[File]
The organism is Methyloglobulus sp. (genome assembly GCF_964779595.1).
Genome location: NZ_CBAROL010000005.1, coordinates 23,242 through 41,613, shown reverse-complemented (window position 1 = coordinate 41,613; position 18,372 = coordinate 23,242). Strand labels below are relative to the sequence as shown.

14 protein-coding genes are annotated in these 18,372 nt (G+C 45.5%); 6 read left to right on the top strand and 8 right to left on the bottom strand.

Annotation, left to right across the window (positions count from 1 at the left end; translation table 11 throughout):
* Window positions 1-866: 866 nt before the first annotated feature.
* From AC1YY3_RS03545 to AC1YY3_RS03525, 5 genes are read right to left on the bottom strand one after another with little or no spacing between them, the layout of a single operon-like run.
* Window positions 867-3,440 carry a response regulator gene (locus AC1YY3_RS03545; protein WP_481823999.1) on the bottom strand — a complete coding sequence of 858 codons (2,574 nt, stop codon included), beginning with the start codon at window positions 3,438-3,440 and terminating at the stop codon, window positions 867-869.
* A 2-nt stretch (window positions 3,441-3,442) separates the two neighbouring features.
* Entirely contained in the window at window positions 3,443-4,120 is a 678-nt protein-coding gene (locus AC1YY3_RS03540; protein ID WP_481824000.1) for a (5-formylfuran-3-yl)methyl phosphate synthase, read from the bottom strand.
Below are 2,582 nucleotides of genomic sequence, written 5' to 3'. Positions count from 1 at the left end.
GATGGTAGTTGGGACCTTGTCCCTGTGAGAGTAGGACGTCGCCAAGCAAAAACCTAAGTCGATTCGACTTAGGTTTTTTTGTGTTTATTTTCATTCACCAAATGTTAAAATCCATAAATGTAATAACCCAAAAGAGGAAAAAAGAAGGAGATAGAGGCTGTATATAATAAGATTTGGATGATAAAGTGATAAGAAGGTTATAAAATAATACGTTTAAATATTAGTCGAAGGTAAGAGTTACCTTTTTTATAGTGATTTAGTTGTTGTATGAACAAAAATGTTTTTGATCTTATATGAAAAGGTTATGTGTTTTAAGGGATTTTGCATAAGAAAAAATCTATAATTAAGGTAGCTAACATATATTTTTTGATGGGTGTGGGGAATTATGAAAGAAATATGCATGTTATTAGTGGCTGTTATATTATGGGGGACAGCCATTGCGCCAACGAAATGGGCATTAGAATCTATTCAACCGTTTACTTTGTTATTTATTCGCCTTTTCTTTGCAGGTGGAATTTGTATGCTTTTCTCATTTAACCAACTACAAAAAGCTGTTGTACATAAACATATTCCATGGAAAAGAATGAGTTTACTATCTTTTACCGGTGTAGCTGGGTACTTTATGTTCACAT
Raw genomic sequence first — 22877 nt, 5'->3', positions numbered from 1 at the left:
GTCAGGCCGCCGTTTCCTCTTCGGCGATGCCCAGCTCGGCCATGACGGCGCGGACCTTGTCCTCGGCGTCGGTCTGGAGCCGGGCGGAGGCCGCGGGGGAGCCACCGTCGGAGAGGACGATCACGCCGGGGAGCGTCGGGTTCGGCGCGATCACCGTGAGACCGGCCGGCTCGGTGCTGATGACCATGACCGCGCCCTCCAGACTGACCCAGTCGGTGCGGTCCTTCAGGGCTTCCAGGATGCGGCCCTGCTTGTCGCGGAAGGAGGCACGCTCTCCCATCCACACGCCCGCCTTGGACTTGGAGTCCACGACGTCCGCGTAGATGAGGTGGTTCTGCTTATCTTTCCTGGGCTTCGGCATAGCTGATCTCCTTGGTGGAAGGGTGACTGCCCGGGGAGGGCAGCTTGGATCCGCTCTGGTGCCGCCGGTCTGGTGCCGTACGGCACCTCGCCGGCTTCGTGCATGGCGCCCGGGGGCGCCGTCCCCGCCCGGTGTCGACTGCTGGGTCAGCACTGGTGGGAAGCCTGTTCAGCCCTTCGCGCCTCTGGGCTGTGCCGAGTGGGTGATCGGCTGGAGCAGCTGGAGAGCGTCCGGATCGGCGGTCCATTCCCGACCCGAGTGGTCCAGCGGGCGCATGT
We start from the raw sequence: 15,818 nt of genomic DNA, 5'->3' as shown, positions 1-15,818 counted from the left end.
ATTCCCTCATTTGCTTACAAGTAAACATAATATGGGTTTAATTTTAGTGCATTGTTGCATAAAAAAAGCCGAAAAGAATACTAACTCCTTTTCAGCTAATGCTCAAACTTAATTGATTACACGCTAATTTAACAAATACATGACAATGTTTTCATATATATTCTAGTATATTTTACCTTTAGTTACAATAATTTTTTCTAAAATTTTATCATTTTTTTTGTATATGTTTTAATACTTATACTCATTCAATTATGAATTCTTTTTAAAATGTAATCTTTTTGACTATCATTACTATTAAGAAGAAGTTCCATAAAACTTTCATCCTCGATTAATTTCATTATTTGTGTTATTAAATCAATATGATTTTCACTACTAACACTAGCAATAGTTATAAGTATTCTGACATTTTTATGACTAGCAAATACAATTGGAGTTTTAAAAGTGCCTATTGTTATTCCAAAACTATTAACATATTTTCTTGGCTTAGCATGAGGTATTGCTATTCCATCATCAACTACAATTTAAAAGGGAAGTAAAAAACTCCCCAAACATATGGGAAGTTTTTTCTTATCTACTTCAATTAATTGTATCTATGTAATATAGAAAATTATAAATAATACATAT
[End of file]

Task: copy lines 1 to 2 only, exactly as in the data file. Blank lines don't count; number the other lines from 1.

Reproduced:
The organism is Methyloglobulus sp. (genome assembly GCF_964779595.1).
Genome location: NZ_CBAROL010000005.1, coordinates 23,242 through 41,613, shown reverse-complemented (window position 1 = coordinate 41,613; position 18,372 = coordinate 23,242). Strand labels below are relative to the sequence as shown.